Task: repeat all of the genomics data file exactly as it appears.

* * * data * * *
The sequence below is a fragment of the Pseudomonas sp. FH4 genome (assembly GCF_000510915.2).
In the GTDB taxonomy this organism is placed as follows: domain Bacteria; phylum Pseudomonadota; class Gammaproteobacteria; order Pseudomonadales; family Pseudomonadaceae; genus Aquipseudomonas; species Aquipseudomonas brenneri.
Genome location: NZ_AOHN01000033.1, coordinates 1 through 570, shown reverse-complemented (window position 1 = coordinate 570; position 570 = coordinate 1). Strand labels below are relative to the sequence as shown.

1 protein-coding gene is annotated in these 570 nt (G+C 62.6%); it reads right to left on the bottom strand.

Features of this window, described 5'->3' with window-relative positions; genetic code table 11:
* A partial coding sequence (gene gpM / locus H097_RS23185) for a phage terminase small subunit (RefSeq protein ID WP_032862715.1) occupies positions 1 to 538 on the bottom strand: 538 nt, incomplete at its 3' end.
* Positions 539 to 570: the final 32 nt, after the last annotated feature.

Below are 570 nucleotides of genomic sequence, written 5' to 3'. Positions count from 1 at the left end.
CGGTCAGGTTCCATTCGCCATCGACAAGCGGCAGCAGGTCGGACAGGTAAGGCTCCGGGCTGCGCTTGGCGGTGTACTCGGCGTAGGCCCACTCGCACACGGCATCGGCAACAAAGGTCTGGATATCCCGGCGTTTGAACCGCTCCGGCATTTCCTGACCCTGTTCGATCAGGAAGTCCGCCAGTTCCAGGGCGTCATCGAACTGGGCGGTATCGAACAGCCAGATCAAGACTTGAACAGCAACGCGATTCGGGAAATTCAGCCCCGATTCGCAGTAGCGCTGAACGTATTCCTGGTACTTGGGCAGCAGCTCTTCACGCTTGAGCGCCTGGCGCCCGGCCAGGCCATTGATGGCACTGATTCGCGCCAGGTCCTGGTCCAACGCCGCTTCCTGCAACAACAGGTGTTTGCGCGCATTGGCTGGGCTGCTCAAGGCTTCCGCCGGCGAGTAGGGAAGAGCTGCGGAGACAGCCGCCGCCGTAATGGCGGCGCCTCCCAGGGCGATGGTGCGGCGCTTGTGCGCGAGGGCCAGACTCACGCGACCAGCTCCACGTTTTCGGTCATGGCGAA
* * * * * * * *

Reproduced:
The sequence below is a fragment of the Pseudomonas sp. FH4 genome (assembly GCF_000510915.2).
In the GTDB taxonomy this organism is placed as follows: domain Bacteria; phylum Pseudomonadota; class Gammaproteobacteria; order Pseudomonadales; family Pseudomonadaceae; genus Aquipseudomonas; species Aquipseudomonas brenneri.
Genome location: NZ_AOHN01000033.1, coordinates 1 through 570, shown reverse-complemented (window position 1 = coordinate 570; position 570 = coordinate 1). Strand labels below are relative to the sequence as shown.

1 protein-coding gene is annotated in these 570 nt (G+C 62.6%); it reads right to left on the bottom strand.

Features of this window, described 5'->3' with window-relative positions; genetic code table 11:
* A partial coding sequence (gene gpM / locus H097_RS23185) for a phage terminase small subunit (RefSeq protein ID WP_032862715.1) occupies positions 1 to 538 on the bottom strand: 538 nt, incomplete at its 3' end.
* Positions 539 to 570: the final 32 nt, after the last annotated feature.

Below are 570 nucleotides of genomic sequence, written 5' to 3'. Positions count from 1 at the left end.
CGGTCAGGTTCCATTCGCCATCGACAAGCGGCAGCAGGTCGGACAGGTAAGGCTCCGGGCTGCGCTTGGCGGTGTACTCGGCGTAGGCCCACTCGCACACGGCATCGGCAACAAAGGTCTGGATATCCCGGCGTTTGAACCGCTCCGGCATTTCCTGACCCTGTTCGATCAGGAAGTCCGCCAGTTCCAGGGCGTCATCGAACTGGGCGGTATCGAACAGCCAGATCAAGACTTGAACAGCAACGCGATTCGGGAAATTCAGCCCCGATTCGCAGTAGCGCTGAACGTATTCCTGGTACTTGGGCAGCAGCTCTTCACGCTTGAGCGCCTGGCGCCCGGCCAGGCCATTGATGGCACTGATTCGCGCCAGGTCCTGGTCCAACGCCGCTTCCTGCAACAACAGGTGTTTGCGCGCATTGGCTGGGCTGCTCAAGGCTTCCGCCGGCGAGTAGGGAAGAGCTGCGGAGACAGCCGCCGCCGTAATGGCGGCGCCTCCCAGGGCGATGGTGCGGCGCTTGTGCGCGAGGGCCAGACTCACGCGACCAGCTCCACGTTTTCGGTCATGGCGAA